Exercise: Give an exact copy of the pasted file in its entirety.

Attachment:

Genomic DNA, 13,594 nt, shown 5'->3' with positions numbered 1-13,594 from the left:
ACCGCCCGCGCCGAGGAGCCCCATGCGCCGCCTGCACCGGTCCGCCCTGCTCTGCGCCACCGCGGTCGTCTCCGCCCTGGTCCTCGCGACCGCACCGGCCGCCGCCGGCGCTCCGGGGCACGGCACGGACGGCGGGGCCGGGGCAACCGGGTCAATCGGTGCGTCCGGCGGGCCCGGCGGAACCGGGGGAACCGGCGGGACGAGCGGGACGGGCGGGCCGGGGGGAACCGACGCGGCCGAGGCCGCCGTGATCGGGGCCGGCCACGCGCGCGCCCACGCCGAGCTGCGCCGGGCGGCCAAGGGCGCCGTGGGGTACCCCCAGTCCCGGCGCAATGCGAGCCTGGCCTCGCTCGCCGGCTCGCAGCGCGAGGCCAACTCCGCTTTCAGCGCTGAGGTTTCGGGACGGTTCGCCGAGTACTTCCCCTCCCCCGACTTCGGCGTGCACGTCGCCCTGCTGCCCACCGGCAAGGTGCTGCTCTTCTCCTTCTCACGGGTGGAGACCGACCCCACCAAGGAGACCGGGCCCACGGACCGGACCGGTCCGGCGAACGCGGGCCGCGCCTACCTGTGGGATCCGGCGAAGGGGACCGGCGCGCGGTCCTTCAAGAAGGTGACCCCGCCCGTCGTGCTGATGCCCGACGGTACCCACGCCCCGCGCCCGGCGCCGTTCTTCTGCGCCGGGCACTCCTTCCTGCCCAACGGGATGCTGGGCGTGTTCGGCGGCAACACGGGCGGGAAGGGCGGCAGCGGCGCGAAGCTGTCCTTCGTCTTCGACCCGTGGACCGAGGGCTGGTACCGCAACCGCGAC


Genomic DNA, 13,594 nt, shown 5'->3' with positions numbered 1-13,594 from the left:
ACCGCCCGCGCCGAGGAGCCCCATGCGCCGCCTGCACCGGTCCGCCCTGCTCTGCGCCACCGCGGTCGTCTCCGCCCTGGTCCTCGCGACCGCACCGGCCGCCGCCGGCGCTCCGGGGCACGGCACGGACGGCGGGGCCGGGGCAACCGGGTCAATCGGTGCGTCCGGCGGGCCCGGCGGAACCGGGGGAACCGGCGGGACGAGCGGGACGGGCGGGCCGGGGGGAACCGACGCGGCCGAGGCCGCCGTGATCGGGGCCGGCCACGCGCGCGCCCACGCCGAGCTGCGCCGGGCGGCCAAGGGCGCCGTGGGGTACCCCCAGTCCCGGCGCAATGCGAGCCTGGCCTCGCTCGCCGGCTCGCAGCGCGAGGCCAACTCCGCTTTCAGCGCTGAGGTTTCGGGACGGTTCGCCGAGTACTTCCCCTCCCCCGACTTCGGCGTGCACGTCGCCCTGCTGCCCACCGGCAAGGTGCTGCTCTTCTCCTTCTCACGGGTGGAGACCGACCCCACCAAGGAGACCGGGCCCACGGACCGGACCGGTCCGGCGAACGCGGGCCGCGCCTACCTGTGGGATCCGGCGAAGGGGACCGGCGCGCGGTCCTTCAAGAAGGTGACCCCGCCCGTCGTGCTGATGCCCGACGGTACCCACGCCCCGCGCCCGGCGCCGTTCTTCTGCGCCGGGCACTCCTTCCTGCCCAACGGGATGCTGGGCGTGTTCGGCGGCAACACGGGCGGGAAGGGCGGCAGCGGCGCGAAGCTGTCCTTCGTCTTCGACCCGTGGACCGAGGGCTGGTACCGCAACCGCGAC